Information on the Limitation on Appropriated Funds for Publicity or Propaganda Purposes

B-161686: Jun 30, 1967

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GAO was asked to provide information on whether two Department of State publications, "Vietnam Search for Peace" and "Vietnam 'The Other War'," violate legislation on the use of appropriated funds for the publication of government information.

GAO found that these two publications were unavailable through the Department of State. However, GAO was advised that except for the imprimatur of the Department of State, the two publications are identical with two publications printed by the Government Printing Office for the Department of State entitled, "The Search For Peace In Viet-Nam" and "The Other War in Vietnam: A Progress Report." GAO further reviewed these publications and found that they contain information on the country's foreign relations and operations with Vietnam, and the GAO feels that there is no sufficient basis to consider the printing of these publications to be in violation of the law.

B-161686 June 30, 1967

The Honorable J.W. Fulbright Chairman, Committee on Foreign Relations United States Senate

Dear Mr. Chairman:

Your letter of May 26, 1967, concerns section 701 of the Department of State, Justice, and Commerce, the Judiciary, and related agencies Appropriation Act, 1967, Pub. L. 89-797, 80 Stat. 1479, 1506. This section reads as follows:

"No part of any appropriation contained in this Act shall be used for publicity or propaganda purposes not authorized by the Congress."

You state that while you realize an exact definition of "publicity or propaganda purposes" may be troublesome, you wonder whether the General Accounting Office has had occasion to check on the observance of this limitation on appropriated funds. You state that you would appreciated it if we could furnish any information on this matter.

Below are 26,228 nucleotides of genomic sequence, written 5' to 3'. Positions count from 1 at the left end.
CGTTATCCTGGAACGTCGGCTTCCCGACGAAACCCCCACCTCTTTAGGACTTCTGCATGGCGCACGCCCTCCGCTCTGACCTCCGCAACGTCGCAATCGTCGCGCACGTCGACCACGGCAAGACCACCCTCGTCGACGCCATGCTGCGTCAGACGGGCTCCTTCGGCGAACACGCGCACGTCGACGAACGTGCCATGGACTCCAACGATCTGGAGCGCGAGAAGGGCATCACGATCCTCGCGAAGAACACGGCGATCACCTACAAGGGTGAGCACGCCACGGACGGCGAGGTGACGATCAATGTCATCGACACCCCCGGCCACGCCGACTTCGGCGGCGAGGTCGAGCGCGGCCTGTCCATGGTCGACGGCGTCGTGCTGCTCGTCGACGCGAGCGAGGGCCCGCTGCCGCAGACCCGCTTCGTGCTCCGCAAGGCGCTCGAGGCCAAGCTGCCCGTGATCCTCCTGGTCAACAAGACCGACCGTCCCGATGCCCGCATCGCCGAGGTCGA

Enclosed with your letter , for our review, are copies of your correspondence with the Department of State concerning two publications entitled "Vietnam Search for Peace" and "Vietnam 'The Other War'".

We have on several occasions, in response to inquiries from Members of Congress, construed the provisions of anti-propaganda appropriation restrictions similar to or identical with section 701 quoted above. We also considered such a provision in our decision of January 18, 1952, 31 Comp. Gen. 311, (copy enclosed).

The legislative history of Public Law 89-797 contains no explanation of the purpose of section 710. Insofar as the Department of State is concerned, the propaganda restriction (almost identical with section 701) first appeared in the act (Public Law 82-495, section 603) containing its appropriations for fiscal year 1953. However, the legislative history of that act contains no explanation of the provision. We would assume, however, that the intent of the provision is the same as the intent disclosed by the legislative history of a similar provision contained in the Labor-Federal Security Appropriation Act, 1952, Pub. L. 89-134, 65 Stat. 223, and discussed in our decision referred to above, 31 Comp. Gen. 311. In that decision we stated that:

"Similarly, in the legislative history of other statutory provisions limiting, rather than prohibiting, the expenditure of sums for publicity purposes, it is indicated that the intent is to prevent publicity of a nature tending to emphasize the importance of the agency or activity in question. * * *."

Insofar as the Department of State is concerned, we note that the House Hearings (pages 241-245) on Department of State Appropriations for 1967, disclose that funds were requested therein by the Bureau of Public Affairs for operations designed to: